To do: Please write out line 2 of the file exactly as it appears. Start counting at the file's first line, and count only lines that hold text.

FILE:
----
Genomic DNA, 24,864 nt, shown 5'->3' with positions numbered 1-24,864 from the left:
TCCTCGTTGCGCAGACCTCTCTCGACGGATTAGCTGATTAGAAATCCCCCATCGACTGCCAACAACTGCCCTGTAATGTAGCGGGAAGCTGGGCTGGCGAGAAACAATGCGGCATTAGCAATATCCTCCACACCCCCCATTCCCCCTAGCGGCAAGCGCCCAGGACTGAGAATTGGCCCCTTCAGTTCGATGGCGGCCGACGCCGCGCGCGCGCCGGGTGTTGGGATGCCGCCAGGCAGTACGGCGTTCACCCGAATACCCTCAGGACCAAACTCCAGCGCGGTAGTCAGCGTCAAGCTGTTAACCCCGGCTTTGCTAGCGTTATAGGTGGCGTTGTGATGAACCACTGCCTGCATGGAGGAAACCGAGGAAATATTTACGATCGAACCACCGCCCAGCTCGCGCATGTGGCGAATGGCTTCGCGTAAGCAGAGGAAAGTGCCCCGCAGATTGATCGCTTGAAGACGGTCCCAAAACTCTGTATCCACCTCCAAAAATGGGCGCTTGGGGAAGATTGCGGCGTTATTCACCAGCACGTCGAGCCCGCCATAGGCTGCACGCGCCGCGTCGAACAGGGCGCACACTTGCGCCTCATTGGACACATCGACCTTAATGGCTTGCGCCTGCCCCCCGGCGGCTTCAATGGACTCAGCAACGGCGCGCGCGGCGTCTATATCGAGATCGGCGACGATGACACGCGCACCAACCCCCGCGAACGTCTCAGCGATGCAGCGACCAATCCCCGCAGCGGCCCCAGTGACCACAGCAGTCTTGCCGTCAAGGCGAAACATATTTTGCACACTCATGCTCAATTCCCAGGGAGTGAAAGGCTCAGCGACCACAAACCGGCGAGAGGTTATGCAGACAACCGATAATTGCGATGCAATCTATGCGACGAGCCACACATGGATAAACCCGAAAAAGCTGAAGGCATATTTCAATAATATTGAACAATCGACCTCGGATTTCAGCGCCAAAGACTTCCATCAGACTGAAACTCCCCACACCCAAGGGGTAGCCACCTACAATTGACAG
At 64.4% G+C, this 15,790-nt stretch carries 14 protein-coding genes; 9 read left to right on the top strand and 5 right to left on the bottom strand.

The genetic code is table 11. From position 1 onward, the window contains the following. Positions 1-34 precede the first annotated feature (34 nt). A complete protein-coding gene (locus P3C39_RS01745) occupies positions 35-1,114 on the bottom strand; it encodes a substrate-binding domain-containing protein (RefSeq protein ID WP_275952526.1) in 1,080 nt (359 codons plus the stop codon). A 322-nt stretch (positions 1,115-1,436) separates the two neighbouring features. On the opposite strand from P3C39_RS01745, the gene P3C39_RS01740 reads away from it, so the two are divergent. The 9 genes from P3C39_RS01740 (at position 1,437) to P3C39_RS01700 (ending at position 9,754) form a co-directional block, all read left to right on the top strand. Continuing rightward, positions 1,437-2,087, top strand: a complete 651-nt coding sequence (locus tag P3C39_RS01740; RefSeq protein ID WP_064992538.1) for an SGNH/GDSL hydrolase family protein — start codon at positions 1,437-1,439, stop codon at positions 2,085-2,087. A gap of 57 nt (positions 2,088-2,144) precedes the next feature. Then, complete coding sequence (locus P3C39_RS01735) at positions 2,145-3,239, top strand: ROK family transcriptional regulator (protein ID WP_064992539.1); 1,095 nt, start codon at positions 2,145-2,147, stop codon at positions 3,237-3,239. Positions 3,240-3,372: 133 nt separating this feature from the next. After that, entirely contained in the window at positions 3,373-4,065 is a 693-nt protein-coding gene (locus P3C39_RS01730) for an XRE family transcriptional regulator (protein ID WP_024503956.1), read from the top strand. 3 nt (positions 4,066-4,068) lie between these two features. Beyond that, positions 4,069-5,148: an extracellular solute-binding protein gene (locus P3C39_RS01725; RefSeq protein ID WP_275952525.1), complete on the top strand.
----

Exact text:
TCCTCGTTGCGCAGACCTCTCTCGACGGATTAGCTGATTAGAAATCCCCCATCGACTGCCAACAACTGCCCTGTAATGTAGCGGGAAGCTGGGCTGGCGAGAAACAATGCGGCATTAGCAATATCCTCCACACCCCCCATTCCCCCTAGCGGCAAGCGCCCAGGACTGAGAATTGGCCCCTTCAGTTCGATGGCGGCCGACGCCGCGCGCGCGCCGGGTGTTGGGATGCCGCCAGGCAGTACGGCGTTCACCCGAATACCCTCAGGACCAAACTCCAGCGCGGTAGTCAGCGTCAAGCTGTTAACCCCGGCTTTGCTAGCGTTATAGGTGGCGTTGTGATGAACCACTGCCTGCATGGAGGAAACCGAGGAAATATTTACGATCGAACCACCGCCCAGCTCGCGCATGTGGCGAATGGCTTCGCGTAAGCAGAGGAAAGTGCCCCGCAGATTGATCGCTTGAAGACGGTCCCAAAACTCTGTATCCACCTCCAAAAATGGGCGCTTGGGGAAGATTGCGGCGTTATTCACCAGCACGTCGAGCCCGCCATAGGCTGCACGCGCCGCGTCGAACAGGGCGCACACTTGCGCCTCATTGGACACATCGACCTTAATGGCTTGCGCCTGCCCCCCGGCGGCTTCAATGGACTCAGCAACGGCGCGCGCGGCGTCTATATCGAGATCGGCGACGATGACACGCGCACCAACCCCCGCGAACGTCTCAGCGATGCAGCGACCAATCCCCGCAGCGGCCCCAGTGACCACAGCAGTCTTGCCGTCAAGGCGAAACATATTTTGCACACTCATGCTCAATTCCCAGGGAGTGAAAGGCTCAGCGACCACAAACCGGCGAGAGGTTATGCAGACAACCGATAATTGCGATGCAATCTATGCGACGAGCCACACATGGATAAACCCGAAAAAGCTGAAGGCATATTTCAATAATATTGAACAATCGACCTCGGATTTCAGCGCCAAAGACTTCCATCAGACTGAAACTCCCCACACCCAAGGGGTAGCCACCTACAATTGACAG